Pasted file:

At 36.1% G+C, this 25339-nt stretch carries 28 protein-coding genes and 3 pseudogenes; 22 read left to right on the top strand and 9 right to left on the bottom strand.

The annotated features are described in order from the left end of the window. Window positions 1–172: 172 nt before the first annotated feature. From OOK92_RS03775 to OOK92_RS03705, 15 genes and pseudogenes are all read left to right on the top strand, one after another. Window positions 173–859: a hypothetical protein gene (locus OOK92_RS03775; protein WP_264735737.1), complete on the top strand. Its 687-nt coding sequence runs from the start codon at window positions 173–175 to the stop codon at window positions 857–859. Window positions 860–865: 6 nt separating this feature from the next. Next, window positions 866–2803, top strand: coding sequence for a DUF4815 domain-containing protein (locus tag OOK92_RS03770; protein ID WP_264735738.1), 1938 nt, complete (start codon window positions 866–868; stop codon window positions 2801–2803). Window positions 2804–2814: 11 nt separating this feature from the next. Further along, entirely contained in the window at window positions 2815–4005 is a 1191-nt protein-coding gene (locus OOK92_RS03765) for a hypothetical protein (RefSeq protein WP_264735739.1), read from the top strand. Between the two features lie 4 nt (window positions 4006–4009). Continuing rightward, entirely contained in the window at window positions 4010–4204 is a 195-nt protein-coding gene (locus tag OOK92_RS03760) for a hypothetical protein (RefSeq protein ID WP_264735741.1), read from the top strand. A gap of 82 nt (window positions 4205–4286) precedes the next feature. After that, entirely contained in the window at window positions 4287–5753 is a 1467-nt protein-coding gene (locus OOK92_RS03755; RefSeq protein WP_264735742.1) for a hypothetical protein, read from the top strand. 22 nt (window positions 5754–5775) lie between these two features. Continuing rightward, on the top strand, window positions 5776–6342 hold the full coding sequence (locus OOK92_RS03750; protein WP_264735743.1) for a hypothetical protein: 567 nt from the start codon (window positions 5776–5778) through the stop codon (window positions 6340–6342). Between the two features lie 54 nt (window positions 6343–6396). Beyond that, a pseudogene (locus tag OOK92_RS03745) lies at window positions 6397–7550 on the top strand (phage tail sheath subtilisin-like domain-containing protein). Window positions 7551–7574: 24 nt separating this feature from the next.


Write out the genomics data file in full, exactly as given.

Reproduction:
At 36.1% G+C, this 25339-nt stretch carries 28 protein-coding genes and 3 pseudogenes; 22 read left to right on the top strand and 9 right to left on the bottom strand.

The annotated features are described in order from the left end of the window. Window positions 1–172: 172 nt before the first annotated feature. From OOK92_RS03775 to OOK92_RS03705, 15 genes and pseudogenes are all read left to right on the top strand, one after another. Window positions 173–859: a hypothetical protein gene (locus OOK92_RS03775; protein WP_264735737.1), complete on the top strand. Its 687-nt coding sequence runs from the start codon at window positions 173–175 to the stop codon at window positions 857–859. Window positions 860–865: 6 nt separating this feature from the next. Next, window positions 866–2803, top strand: coding sequence for a DUF4815 domain-containing protein (locus tag OOK92_RS03770; protein ID WP_264735738.1), 1938 nt, complete (start codon window positions 866–868; stop codon window positions 2801–2803). Window positions 2804–2814: 11 nt separating this feature from the next. Further along, entirely contained in the window at window positions 2815–4005 is a 1191-nt protein-coding gene (locus OOK92_RS03765) for a hypothetical protein (RefSeq protein WP_264735739.1), read from the top strand. Between the two features lie 4 nt (window positions 4006–4009). Continuing rightward, entirely contained in the window at window positions 4010–4204 is a 195-nt protein-coding gene (locus tag OOK92_RS03760) for a hypothetical protein (RefSeq protein ID WP_264735741.1), read from the top strand. A gap of 82 nt (window positions 4205–4286) precedes the next feature. After that, entirely contained in the window at window positions 4287–5753 is a 1467-nt protein-coding gene (locus OOK92_RS03755; RefSeq protein WP_264735742.1) for a hypothetical protein, read from the top strand. 22 nt (window positions 5754–5775) lie between these two features. Continuing rightward, on the top strand, window positions 5776–6342 hold the full coding sequence (locus OOK92_RS03750; protein WP_264735743.1) for a hypothetical protein: 567 nt from the start codon (window positions 5776–5778) through the stop codon (window positions 6340–6342). Between the two features lie 54 nt (window positions 6343–6396). Beyond that, a pseudogene (locus tag OOK92_RS03745) lies at window positions 6397–7550 on the top strand (phage tail sheath subtilisin-like domain-containing protein). Window positions 7551–7574: 24 nt separating this feature from the next.